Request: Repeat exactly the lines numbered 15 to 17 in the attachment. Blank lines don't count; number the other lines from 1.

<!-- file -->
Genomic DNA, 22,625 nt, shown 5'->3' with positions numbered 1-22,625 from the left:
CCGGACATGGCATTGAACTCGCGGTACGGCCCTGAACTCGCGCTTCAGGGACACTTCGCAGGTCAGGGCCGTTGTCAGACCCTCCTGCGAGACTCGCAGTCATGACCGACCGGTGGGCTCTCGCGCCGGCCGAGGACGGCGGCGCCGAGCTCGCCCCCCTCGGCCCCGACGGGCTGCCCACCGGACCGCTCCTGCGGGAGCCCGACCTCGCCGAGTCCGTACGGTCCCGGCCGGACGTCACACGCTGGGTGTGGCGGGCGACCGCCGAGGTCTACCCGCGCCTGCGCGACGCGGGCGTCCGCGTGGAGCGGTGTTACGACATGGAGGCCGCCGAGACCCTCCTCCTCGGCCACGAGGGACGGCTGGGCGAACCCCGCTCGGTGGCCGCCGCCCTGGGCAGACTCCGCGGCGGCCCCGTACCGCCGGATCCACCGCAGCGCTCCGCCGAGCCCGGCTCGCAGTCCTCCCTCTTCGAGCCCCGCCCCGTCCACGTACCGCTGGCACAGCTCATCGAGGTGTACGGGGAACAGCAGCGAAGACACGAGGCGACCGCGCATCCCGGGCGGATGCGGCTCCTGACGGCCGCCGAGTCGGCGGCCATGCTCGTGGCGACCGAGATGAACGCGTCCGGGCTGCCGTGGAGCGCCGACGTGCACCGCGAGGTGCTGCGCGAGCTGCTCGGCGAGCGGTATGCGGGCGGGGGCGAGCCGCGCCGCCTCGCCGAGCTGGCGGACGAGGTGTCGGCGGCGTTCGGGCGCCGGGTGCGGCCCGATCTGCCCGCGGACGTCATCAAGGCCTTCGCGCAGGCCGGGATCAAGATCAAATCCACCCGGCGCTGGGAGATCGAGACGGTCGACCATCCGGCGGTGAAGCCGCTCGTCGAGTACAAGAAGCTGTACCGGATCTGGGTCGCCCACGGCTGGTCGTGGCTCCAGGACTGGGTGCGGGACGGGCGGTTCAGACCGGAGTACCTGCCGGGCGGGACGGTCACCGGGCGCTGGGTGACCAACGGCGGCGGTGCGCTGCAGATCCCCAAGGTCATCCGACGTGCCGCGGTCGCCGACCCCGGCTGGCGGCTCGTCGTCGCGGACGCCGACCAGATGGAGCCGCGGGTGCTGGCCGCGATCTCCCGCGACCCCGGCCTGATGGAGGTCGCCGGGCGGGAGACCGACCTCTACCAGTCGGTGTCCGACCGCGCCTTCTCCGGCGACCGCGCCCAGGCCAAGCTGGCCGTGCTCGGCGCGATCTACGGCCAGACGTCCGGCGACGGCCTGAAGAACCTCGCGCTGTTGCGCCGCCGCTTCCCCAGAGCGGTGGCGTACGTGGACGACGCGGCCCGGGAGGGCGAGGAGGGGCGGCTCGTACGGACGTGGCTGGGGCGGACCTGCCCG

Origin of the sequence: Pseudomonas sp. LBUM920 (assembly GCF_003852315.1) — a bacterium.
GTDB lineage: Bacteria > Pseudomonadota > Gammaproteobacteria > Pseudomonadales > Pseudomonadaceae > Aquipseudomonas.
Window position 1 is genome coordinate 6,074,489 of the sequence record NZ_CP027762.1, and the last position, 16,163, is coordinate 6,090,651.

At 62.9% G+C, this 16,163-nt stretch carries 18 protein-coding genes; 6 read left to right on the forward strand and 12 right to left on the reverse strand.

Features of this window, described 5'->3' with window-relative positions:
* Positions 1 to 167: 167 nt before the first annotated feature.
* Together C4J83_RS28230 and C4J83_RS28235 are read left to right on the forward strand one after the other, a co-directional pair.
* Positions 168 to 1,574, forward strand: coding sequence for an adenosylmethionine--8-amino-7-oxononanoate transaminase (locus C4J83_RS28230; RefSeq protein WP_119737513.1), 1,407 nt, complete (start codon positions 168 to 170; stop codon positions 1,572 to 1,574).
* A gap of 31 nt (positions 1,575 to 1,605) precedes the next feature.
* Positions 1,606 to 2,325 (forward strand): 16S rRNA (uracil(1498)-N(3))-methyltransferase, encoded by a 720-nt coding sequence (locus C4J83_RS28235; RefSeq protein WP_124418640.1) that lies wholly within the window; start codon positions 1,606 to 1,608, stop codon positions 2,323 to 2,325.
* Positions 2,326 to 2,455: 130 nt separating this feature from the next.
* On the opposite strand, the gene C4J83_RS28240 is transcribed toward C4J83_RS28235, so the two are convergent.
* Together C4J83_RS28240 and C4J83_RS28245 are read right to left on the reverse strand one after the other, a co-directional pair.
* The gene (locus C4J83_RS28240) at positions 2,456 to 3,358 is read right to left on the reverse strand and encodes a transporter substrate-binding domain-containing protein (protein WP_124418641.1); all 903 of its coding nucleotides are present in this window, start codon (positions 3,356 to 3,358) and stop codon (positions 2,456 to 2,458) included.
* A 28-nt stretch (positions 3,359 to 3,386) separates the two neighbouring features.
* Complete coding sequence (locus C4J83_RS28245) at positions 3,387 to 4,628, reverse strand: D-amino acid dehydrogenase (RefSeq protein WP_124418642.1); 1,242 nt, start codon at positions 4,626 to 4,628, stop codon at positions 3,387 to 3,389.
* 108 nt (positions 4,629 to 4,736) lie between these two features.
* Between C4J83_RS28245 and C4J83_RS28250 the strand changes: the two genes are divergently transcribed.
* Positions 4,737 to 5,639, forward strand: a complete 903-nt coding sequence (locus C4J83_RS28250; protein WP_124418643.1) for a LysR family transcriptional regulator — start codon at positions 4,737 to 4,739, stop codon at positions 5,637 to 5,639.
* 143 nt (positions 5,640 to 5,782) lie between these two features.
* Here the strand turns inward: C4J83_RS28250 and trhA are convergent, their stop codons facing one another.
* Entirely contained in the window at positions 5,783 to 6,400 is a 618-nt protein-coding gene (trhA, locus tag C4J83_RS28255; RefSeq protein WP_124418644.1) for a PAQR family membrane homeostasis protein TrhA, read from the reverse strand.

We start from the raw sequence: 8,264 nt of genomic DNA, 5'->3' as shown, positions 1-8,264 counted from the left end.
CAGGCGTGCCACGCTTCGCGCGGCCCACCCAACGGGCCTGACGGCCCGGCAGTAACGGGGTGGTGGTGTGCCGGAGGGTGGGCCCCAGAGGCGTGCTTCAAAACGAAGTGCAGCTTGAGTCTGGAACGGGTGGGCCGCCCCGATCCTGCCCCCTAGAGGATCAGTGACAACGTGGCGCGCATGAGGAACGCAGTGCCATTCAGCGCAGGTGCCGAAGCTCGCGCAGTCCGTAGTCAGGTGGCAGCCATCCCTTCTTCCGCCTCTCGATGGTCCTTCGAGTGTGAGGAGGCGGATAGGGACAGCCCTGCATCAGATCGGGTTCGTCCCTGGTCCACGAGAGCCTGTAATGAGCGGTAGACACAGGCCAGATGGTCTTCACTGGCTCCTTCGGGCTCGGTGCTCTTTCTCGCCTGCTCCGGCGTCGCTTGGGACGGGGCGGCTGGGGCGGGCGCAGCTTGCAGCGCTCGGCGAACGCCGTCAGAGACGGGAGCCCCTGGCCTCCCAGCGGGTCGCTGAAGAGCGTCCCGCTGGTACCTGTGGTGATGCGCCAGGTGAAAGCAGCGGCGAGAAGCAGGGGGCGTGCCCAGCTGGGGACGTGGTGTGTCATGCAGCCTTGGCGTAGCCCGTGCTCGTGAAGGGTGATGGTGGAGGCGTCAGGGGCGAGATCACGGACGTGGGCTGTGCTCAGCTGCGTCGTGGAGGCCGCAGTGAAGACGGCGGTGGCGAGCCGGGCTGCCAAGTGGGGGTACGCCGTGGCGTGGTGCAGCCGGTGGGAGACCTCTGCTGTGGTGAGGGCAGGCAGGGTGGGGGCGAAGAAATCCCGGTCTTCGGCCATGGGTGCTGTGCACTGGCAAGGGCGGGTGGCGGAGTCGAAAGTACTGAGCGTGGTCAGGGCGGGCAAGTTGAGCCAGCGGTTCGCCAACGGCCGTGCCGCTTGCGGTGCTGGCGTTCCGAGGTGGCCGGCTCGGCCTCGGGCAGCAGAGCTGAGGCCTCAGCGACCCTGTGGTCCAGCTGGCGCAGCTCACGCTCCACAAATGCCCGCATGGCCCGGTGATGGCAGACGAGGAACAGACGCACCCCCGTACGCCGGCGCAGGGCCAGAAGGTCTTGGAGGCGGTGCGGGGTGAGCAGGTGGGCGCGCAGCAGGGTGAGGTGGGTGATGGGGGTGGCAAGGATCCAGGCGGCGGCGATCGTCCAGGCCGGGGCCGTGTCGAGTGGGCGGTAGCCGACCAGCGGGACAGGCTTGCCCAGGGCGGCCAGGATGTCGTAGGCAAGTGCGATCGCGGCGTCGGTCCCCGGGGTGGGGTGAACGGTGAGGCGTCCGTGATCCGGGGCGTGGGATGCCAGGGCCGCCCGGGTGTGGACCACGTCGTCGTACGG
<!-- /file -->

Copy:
* Together C4J83_RS28240 and C4J83_RS28245 are read right to left on the reverse strand one after the other, a co-directional pair.
* The gene (locus C4J83_RS28240) at positions 2,456 to 3,358 is read right to left on the reverse strand and encodes a transporter substrate-binding domain-containing protein (protein WP_124418641.1); all 903 of its coding nucleotides are present in this window, start codon (positions 3,356 to 3,358) and stop codon (positions 2,456 to 2,458) included.
* A 28-nt stretch (positions 3,359 to 3,386) separates the two neighbouring features.